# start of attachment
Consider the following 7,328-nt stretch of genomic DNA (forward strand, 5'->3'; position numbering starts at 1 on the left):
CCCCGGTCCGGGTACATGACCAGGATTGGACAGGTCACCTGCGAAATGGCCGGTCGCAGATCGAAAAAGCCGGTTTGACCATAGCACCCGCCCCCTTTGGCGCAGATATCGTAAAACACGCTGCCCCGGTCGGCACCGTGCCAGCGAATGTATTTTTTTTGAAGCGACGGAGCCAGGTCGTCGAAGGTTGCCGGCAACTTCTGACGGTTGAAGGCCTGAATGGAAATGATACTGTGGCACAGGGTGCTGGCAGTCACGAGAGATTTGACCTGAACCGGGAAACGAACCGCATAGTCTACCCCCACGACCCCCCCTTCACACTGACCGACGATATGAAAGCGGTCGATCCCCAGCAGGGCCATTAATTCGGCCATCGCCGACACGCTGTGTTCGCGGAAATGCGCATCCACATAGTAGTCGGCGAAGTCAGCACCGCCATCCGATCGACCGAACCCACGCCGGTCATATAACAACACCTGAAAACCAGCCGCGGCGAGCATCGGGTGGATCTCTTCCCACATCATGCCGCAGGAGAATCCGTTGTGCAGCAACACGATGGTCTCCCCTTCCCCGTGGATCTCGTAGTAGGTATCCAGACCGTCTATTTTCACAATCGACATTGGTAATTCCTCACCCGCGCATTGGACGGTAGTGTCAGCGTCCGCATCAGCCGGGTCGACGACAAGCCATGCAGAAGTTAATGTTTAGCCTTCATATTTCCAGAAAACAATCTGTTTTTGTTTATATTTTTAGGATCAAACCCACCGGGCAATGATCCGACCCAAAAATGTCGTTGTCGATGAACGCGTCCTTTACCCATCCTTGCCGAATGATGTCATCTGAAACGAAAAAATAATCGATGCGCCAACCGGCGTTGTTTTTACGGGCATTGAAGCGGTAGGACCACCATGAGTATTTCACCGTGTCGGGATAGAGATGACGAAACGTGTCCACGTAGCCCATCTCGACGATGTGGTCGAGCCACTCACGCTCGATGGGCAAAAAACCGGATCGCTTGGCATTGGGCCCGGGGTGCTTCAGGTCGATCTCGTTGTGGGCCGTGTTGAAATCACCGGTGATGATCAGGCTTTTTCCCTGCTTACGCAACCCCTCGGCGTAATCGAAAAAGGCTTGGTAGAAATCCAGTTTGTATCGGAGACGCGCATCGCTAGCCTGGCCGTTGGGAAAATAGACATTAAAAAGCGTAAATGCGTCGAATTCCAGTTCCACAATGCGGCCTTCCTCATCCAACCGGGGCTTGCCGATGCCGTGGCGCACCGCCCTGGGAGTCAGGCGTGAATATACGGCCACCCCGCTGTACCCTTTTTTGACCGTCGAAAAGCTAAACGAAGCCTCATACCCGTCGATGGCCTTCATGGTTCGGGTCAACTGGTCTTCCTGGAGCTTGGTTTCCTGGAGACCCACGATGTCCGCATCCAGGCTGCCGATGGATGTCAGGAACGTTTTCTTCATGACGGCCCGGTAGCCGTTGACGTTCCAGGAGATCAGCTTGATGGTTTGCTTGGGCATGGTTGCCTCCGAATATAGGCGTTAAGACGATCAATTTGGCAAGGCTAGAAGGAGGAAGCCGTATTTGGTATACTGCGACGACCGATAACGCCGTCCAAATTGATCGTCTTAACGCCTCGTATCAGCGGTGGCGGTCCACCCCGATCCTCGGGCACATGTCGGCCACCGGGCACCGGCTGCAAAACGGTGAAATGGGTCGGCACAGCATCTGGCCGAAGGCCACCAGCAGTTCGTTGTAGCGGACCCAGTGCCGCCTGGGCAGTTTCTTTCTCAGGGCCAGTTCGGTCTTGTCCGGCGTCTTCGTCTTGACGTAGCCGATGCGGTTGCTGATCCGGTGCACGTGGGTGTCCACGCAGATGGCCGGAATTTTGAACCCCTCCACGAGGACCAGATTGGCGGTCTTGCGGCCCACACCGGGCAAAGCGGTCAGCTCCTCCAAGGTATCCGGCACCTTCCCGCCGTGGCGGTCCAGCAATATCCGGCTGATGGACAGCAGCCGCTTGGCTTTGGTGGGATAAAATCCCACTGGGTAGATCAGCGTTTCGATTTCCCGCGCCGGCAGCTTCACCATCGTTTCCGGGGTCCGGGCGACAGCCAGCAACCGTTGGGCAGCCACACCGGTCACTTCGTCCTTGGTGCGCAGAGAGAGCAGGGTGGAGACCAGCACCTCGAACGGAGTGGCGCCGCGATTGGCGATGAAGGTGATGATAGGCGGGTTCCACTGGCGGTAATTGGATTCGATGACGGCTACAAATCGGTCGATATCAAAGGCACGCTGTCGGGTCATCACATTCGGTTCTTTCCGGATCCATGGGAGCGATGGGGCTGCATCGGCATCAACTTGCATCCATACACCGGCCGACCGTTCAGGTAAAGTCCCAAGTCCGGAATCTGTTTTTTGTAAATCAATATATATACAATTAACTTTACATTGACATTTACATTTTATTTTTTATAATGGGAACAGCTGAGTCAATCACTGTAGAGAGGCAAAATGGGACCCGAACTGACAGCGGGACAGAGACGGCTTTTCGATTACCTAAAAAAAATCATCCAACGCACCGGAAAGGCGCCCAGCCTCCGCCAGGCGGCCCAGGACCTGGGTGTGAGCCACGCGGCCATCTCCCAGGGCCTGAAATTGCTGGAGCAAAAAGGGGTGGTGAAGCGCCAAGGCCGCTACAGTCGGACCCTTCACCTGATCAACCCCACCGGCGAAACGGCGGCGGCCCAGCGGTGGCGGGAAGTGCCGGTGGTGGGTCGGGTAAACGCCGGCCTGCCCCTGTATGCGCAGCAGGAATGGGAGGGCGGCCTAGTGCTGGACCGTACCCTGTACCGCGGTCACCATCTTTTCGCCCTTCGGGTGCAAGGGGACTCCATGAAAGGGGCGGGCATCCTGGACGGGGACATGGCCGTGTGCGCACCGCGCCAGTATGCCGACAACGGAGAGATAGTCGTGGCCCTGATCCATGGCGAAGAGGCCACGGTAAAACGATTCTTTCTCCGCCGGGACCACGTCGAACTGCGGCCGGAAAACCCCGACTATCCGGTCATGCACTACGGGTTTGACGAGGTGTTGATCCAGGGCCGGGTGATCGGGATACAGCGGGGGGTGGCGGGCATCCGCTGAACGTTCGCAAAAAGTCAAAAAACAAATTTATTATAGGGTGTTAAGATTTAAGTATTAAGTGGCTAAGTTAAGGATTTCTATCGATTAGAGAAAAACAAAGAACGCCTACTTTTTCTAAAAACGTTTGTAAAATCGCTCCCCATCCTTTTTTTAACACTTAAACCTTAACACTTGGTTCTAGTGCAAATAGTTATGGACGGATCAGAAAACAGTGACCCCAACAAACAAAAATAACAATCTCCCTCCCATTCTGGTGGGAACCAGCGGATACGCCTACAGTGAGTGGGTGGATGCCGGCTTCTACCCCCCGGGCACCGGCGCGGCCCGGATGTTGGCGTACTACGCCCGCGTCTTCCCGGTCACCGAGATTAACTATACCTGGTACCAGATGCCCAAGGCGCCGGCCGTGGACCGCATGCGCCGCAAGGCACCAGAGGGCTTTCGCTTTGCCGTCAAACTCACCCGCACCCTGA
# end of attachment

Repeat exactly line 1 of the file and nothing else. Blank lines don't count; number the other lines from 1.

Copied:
Consider the following 7,328-nt stretch of genomic DNA (forward strand, 5'->3'; position numbering starts at 1 on the left):